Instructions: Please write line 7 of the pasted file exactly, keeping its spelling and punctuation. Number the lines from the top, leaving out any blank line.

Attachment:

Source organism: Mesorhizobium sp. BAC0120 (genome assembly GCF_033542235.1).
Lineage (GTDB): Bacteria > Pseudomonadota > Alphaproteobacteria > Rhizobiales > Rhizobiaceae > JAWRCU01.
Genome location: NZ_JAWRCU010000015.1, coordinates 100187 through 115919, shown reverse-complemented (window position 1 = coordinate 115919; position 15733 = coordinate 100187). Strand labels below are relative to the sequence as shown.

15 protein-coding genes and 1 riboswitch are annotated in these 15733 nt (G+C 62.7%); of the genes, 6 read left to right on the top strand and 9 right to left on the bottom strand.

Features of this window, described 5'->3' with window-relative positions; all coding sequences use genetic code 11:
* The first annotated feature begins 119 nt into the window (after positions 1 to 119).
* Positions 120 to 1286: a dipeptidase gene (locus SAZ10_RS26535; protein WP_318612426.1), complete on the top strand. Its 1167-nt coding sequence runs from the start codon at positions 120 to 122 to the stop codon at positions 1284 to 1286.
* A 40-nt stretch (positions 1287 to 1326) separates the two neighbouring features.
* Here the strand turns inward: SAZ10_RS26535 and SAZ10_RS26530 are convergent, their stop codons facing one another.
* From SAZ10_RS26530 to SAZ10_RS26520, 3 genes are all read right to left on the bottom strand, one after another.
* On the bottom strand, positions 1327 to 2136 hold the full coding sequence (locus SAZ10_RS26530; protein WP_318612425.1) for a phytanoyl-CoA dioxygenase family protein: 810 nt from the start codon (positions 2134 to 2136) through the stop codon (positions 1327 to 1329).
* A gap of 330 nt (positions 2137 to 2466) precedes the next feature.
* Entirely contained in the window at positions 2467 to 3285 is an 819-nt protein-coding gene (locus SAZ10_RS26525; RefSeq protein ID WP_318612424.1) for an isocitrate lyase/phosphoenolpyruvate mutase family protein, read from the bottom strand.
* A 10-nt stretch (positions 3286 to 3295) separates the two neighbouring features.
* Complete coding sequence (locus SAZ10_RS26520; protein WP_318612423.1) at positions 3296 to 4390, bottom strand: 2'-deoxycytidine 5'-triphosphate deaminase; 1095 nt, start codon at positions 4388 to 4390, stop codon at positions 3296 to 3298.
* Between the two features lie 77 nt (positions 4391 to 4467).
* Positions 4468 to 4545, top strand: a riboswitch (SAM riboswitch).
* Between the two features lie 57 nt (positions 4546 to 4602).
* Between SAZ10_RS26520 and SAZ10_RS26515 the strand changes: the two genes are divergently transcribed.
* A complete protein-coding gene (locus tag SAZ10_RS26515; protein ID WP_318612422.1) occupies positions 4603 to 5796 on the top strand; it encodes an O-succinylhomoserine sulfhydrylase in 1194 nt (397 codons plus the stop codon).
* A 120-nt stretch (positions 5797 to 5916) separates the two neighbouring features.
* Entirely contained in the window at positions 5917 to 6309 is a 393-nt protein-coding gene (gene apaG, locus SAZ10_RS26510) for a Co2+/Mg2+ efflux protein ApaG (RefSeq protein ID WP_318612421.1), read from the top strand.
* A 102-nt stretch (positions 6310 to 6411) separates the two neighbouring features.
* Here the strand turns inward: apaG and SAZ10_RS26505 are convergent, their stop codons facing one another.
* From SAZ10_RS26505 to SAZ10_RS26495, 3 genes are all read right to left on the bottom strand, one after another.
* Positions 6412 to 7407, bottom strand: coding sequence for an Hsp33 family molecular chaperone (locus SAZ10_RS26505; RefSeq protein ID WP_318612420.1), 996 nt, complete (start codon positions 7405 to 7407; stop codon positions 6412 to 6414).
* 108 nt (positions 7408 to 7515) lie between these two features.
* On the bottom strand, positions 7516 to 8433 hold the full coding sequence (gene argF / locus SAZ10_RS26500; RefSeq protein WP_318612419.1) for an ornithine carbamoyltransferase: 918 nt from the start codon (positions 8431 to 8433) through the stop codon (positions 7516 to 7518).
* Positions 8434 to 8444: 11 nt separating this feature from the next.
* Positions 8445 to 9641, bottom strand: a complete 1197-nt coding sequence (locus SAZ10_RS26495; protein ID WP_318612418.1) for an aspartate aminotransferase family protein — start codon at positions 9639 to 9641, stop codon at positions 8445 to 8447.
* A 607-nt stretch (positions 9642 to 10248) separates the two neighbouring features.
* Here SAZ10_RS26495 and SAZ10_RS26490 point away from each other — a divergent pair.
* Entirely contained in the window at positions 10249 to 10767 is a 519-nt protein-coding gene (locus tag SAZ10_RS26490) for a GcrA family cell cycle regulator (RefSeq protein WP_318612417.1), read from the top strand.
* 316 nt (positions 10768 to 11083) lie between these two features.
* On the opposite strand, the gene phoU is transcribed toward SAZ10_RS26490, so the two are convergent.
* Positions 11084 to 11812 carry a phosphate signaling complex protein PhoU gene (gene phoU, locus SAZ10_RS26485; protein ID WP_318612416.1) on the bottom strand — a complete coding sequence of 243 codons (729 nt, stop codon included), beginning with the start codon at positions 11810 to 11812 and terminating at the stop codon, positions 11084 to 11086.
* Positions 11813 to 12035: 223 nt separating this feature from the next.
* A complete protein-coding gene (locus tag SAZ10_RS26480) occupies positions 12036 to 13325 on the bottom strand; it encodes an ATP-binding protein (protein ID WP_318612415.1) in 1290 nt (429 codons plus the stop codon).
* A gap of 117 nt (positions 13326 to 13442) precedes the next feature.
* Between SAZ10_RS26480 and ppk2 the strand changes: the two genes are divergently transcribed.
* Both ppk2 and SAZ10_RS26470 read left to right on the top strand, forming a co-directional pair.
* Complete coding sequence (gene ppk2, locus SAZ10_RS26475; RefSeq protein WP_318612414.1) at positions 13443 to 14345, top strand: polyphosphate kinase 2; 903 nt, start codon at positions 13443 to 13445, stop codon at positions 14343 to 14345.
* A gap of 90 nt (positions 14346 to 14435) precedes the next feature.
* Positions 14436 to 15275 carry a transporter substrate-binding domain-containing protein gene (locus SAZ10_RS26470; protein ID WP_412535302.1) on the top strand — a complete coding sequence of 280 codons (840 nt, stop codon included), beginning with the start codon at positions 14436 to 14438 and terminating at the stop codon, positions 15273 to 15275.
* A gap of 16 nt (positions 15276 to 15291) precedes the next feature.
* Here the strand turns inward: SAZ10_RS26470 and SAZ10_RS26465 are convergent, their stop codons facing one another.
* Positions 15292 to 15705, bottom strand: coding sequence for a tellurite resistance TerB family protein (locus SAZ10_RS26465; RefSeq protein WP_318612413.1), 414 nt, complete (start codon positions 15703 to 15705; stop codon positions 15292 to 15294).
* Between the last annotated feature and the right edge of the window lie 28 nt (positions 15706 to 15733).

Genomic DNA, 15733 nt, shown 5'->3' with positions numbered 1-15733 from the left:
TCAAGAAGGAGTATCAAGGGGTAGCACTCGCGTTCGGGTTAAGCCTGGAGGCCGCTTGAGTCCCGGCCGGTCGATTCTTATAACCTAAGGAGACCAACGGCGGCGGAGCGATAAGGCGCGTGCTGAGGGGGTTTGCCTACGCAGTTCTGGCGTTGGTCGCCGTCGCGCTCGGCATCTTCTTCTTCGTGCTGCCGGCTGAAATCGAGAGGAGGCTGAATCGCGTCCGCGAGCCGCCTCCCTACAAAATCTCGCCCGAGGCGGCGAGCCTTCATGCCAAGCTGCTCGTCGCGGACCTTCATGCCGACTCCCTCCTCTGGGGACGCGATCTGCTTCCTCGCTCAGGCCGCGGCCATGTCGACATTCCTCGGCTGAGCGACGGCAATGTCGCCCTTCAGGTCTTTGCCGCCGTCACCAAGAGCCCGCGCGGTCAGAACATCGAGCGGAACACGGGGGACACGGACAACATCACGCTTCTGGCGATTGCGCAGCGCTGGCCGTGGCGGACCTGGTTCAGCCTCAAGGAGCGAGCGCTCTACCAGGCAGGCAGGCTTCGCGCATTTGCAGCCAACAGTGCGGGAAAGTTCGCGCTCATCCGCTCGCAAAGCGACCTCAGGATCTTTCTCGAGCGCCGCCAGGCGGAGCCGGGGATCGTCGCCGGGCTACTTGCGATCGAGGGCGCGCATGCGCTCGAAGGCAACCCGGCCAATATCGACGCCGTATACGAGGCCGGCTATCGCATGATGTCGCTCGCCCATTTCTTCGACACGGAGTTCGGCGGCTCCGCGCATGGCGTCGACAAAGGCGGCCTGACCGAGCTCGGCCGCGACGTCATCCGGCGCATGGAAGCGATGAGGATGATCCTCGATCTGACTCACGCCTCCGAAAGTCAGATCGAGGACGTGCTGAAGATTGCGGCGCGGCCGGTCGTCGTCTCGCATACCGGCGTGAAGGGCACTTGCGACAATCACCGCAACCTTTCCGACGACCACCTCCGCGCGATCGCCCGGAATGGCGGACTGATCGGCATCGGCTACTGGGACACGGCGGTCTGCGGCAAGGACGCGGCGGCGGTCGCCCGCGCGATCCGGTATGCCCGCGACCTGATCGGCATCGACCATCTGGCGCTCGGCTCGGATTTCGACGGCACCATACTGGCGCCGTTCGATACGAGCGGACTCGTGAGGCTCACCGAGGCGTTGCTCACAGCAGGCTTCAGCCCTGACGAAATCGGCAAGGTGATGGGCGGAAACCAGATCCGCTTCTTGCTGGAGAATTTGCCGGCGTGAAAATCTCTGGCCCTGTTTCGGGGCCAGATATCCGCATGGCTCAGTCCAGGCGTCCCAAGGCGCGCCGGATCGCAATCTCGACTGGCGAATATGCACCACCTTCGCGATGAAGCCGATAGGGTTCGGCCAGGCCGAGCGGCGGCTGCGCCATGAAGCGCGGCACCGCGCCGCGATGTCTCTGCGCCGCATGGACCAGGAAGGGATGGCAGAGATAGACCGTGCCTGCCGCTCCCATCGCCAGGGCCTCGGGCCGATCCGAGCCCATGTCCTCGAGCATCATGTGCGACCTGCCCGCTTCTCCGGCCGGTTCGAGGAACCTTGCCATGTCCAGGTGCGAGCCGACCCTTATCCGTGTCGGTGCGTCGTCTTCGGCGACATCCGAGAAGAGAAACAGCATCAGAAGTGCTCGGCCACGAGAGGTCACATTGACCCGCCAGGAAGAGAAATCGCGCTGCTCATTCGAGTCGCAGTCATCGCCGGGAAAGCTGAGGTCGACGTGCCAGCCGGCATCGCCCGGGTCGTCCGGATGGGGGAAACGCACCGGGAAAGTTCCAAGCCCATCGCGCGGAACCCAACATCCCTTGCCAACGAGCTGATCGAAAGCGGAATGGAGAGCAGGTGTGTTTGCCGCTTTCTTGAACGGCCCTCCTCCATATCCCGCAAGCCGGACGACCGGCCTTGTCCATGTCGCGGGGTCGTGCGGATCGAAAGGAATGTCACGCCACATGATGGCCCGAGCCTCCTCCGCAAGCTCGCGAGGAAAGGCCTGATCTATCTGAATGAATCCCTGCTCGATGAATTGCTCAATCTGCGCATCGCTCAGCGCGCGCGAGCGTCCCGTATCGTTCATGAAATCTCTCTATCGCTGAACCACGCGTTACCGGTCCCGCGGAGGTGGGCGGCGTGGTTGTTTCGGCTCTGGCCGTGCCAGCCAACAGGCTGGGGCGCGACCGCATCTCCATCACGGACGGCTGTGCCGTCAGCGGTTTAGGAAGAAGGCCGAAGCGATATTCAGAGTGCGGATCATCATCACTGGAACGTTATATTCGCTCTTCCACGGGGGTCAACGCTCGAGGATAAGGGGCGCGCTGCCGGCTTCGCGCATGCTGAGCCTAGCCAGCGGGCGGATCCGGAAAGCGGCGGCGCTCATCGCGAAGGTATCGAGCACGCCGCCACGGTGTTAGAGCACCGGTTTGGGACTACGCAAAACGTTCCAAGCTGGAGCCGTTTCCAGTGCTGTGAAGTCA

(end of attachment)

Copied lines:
* Positions 120 to 1286: a dipeptidase gene (locus SAZ10_RS26535; protein WP_318612426.1), complete on the top strand. Its 1167-nt coding sequence runs from the start codon at positions 120 to 122 to the stop codon at positions 1284 to 1286.